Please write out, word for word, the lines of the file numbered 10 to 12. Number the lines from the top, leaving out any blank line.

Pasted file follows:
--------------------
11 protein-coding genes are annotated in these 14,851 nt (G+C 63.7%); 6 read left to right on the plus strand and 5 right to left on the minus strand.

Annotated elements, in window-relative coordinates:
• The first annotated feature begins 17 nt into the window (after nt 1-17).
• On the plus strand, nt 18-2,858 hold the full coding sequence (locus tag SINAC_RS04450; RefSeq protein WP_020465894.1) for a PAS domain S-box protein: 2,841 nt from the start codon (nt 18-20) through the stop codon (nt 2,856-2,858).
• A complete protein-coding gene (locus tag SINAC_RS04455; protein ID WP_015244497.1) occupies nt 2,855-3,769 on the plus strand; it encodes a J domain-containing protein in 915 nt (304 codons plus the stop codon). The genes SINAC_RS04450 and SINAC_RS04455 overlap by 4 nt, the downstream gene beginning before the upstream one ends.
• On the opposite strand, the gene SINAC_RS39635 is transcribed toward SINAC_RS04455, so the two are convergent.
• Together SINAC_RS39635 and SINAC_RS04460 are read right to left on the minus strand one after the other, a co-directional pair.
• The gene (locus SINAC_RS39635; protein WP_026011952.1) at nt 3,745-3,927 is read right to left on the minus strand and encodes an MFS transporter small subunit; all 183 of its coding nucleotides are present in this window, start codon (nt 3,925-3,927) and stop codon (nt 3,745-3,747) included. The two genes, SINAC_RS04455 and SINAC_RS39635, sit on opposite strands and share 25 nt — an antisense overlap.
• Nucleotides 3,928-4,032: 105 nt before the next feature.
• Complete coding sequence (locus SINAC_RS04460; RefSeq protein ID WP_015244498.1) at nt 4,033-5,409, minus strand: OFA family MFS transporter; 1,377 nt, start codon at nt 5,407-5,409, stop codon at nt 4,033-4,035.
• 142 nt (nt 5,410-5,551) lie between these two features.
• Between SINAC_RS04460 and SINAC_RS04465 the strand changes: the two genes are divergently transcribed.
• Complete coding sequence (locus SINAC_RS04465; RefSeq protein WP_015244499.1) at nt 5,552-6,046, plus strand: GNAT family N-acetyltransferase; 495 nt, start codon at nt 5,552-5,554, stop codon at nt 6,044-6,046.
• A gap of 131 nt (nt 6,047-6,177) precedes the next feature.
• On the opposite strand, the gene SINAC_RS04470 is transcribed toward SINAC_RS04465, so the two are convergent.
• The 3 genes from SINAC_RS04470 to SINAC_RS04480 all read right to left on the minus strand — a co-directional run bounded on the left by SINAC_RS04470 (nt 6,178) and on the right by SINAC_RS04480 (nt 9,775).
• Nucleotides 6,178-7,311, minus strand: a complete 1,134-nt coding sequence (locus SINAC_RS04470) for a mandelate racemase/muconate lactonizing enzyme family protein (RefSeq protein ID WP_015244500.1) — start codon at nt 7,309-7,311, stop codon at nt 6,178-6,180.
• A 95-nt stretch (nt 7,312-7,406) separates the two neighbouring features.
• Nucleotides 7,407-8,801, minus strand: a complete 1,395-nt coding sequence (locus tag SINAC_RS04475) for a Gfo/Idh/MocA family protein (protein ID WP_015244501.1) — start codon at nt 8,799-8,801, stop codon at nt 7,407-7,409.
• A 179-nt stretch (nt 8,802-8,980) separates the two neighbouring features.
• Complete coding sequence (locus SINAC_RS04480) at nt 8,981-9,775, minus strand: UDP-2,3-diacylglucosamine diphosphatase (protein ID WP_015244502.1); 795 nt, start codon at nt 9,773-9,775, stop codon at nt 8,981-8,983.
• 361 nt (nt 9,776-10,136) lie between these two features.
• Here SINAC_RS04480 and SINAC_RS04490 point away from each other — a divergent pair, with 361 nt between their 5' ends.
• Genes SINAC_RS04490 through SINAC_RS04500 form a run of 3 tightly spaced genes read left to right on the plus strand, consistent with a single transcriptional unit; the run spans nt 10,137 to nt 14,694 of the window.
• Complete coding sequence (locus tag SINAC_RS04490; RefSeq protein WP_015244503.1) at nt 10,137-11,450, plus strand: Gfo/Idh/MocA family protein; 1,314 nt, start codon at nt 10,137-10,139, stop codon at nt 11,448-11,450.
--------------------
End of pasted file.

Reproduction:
• Complete coding sequence (locus SINAC_RS04460; RefSeq protein ID WP_015244498.1) at nt 4,033-5,409, minus strand: OFA family MFS transporter; 1,377 nt, start codon at nt 5,407-5,409, stop codon at nt 4,033-4,035.
• 142 nt (nt 5,410-5,551) lie between these two features.
• Between SINAC_RS04460 and SINAC_RS04465 the strand changes: the two genes are divergently transcribed.